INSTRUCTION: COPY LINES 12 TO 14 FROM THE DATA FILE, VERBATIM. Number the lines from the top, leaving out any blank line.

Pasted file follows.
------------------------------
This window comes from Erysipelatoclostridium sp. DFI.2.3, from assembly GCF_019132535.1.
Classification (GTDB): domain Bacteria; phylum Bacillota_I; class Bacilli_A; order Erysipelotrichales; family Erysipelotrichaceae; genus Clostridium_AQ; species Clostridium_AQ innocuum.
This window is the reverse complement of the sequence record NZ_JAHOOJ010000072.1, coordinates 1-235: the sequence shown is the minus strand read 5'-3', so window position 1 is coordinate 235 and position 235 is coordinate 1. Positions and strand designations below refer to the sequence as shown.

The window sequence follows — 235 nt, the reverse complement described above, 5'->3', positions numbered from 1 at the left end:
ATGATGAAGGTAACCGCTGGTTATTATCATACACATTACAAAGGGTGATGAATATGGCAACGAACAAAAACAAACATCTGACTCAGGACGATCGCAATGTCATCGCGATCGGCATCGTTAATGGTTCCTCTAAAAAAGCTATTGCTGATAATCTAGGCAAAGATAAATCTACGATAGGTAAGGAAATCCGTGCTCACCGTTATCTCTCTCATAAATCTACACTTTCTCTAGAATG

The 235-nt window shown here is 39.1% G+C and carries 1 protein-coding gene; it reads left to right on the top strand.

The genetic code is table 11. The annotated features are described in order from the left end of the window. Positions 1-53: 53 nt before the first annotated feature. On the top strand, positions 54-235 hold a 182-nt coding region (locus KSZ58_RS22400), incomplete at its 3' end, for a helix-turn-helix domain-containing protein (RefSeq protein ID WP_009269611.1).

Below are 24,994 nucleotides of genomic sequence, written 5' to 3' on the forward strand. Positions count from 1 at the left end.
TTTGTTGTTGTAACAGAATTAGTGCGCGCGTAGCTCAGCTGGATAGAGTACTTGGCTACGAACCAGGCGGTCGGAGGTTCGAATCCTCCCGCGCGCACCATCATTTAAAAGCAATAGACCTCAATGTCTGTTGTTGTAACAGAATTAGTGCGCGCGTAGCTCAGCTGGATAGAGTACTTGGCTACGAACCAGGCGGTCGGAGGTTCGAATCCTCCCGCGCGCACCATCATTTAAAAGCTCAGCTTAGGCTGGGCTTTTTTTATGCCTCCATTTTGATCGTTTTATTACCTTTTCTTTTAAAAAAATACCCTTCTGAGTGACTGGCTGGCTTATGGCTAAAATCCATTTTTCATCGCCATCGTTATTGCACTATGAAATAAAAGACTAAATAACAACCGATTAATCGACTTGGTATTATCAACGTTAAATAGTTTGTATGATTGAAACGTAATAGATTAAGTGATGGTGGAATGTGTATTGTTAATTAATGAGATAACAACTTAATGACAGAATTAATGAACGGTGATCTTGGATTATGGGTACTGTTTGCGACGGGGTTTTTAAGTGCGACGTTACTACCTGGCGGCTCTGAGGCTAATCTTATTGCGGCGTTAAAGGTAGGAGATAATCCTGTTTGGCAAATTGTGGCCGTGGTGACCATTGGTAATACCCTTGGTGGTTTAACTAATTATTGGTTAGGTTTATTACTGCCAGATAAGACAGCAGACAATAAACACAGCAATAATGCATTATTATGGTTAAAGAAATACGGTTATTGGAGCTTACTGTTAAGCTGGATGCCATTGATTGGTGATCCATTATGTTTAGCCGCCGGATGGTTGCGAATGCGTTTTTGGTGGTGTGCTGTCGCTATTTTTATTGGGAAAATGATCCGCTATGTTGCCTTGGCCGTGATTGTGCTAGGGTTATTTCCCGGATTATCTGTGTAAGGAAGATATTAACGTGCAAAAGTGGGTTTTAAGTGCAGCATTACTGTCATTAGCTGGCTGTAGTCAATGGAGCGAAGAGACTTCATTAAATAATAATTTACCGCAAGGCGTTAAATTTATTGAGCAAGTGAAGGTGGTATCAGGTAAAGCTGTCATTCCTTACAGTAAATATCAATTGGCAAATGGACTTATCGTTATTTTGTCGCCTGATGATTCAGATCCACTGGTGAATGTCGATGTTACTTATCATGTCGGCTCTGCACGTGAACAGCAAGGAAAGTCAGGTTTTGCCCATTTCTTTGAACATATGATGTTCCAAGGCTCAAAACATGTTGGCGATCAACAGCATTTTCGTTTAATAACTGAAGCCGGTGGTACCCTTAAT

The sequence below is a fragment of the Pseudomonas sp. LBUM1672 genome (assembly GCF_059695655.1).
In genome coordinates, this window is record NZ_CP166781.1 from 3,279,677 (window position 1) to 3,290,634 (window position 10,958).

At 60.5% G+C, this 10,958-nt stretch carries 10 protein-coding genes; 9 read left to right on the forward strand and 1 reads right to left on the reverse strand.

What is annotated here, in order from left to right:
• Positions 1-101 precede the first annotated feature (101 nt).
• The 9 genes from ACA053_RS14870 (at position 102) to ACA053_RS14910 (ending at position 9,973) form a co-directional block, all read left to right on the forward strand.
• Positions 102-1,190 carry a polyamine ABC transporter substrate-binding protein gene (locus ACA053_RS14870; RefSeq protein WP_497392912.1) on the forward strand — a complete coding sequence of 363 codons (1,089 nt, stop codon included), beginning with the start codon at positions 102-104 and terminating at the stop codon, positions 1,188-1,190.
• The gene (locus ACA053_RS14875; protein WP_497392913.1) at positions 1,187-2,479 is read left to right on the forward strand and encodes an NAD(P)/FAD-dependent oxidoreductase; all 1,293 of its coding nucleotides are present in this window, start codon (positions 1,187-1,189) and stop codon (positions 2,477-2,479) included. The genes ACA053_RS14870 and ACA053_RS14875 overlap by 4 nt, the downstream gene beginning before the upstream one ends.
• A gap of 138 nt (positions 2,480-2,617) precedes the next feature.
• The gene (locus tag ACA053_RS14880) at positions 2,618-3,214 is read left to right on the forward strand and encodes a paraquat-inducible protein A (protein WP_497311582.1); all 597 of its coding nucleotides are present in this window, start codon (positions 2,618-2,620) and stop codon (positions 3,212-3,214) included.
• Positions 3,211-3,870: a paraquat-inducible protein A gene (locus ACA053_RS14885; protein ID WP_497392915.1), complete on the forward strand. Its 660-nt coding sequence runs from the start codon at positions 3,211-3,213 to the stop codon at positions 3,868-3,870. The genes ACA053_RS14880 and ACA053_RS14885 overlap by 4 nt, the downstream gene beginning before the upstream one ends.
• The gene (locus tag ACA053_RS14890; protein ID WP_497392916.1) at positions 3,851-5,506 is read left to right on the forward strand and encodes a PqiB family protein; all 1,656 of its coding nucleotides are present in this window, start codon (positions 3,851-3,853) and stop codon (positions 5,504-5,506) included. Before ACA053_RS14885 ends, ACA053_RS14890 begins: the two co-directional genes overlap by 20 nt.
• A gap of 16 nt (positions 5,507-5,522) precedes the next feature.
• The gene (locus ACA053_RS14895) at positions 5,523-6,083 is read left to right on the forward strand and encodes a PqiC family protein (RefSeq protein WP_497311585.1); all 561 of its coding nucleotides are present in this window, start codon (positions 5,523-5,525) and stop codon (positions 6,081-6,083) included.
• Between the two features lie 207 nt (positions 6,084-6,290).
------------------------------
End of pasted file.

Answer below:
At 60.5% G+C, this 10,958-nt stretch carries 10 protein-coding genes; 9 read left to right on the forward strand and 1 reads right to left on the reverse strand.

What is annotated here, in order from left to right:
• Positions 1-101 precede the first annotated feature (101 nt).